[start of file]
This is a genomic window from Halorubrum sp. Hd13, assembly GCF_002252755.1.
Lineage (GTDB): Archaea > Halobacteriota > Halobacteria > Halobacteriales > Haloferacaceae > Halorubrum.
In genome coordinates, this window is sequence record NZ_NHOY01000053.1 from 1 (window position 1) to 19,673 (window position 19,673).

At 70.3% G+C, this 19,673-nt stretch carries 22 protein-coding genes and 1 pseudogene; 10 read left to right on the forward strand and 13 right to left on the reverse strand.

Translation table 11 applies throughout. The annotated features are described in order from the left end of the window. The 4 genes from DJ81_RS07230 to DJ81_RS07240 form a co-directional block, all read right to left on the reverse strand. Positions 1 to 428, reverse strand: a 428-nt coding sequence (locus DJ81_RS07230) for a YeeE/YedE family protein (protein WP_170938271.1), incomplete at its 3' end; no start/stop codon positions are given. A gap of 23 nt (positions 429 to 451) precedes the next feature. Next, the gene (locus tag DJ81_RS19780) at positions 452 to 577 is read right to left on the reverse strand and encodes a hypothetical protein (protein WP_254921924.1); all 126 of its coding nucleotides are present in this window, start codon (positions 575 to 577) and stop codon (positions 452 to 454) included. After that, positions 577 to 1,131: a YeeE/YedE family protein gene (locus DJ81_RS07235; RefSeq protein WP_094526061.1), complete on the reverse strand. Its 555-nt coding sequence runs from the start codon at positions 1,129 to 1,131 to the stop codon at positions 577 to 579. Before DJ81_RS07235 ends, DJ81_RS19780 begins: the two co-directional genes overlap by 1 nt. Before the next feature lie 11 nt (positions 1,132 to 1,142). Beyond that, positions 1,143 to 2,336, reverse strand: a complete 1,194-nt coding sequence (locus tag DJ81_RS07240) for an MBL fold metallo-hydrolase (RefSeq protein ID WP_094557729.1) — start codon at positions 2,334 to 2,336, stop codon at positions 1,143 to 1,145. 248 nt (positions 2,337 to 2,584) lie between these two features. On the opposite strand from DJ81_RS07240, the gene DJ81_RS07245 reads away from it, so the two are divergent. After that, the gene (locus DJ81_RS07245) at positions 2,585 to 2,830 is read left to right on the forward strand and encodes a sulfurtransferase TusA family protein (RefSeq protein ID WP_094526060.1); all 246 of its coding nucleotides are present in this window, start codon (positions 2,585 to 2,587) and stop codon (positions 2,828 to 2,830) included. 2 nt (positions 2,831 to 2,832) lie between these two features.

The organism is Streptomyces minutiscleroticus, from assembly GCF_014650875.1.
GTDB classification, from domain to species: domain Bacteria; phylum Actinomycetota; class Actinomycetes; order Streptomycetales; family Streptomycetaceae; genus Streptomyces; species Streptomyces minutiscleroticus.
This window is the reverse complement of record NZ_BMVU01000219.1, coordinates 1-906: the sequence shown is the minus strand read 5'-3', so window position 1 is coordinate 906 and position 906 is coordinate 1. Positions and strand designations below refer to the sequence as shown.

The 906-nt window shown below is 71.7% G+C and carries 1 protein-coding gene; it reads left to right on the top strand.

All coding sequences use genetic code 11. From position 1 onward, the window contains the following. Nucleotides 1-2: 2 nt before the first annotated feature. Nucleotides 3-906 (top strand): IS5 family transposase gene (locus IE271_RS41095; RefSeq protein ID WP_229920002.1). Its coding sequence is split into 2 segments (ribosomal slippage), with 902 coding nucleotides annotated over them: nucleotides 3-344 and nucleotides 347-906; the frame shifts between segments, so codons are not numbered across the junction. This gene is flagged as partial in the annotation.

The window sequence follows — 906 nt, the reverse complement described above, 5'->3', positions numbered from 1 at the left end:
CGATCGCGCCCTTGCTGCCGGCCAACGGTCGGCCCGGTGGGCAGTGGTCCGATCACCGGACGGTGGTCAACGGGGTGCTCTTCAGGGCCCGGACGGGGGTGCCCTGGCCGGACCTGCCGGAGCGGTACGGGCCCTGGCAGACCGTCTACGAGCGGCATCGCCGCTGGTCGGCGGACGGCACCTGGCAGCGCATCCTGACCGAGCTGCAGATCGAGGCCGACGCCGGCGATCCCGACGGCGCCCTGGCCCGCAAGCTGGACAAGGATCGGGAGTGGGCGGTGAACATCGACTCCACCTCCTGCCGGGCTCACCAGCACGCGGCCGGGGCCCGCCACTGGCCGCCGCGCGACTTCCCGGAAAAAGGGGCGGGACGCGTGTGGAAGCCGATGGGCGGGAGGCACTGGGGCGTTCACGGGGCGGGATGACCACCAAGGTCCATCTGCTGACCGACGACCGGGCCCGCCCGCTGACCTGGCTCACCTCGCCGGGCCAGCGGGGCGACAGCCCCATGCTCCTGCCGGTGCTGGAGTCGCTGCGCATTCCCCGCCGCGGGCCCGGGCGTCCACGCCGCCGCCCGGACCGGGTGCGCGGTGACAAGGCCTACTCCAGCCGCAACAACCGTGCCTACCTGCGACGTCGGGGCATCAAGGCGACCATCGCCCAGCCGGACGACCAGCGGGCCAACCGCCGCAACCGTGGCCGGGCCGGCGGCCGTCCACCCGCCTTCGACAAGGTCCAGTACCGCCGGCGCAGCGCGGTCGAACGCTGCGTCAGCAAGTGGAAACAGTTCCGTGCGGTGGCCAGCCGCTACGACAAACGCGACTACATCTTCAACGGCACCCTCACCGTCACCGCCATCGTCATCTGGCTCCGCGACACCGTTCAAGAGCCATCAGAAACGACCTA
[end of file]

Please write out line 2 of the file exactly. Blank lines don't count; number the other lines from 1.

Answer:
Lineage (GTDB): Archaea > Halobacteriota > Halobacteria > Halobacteriales > Haloferacaceae > Halorubrum.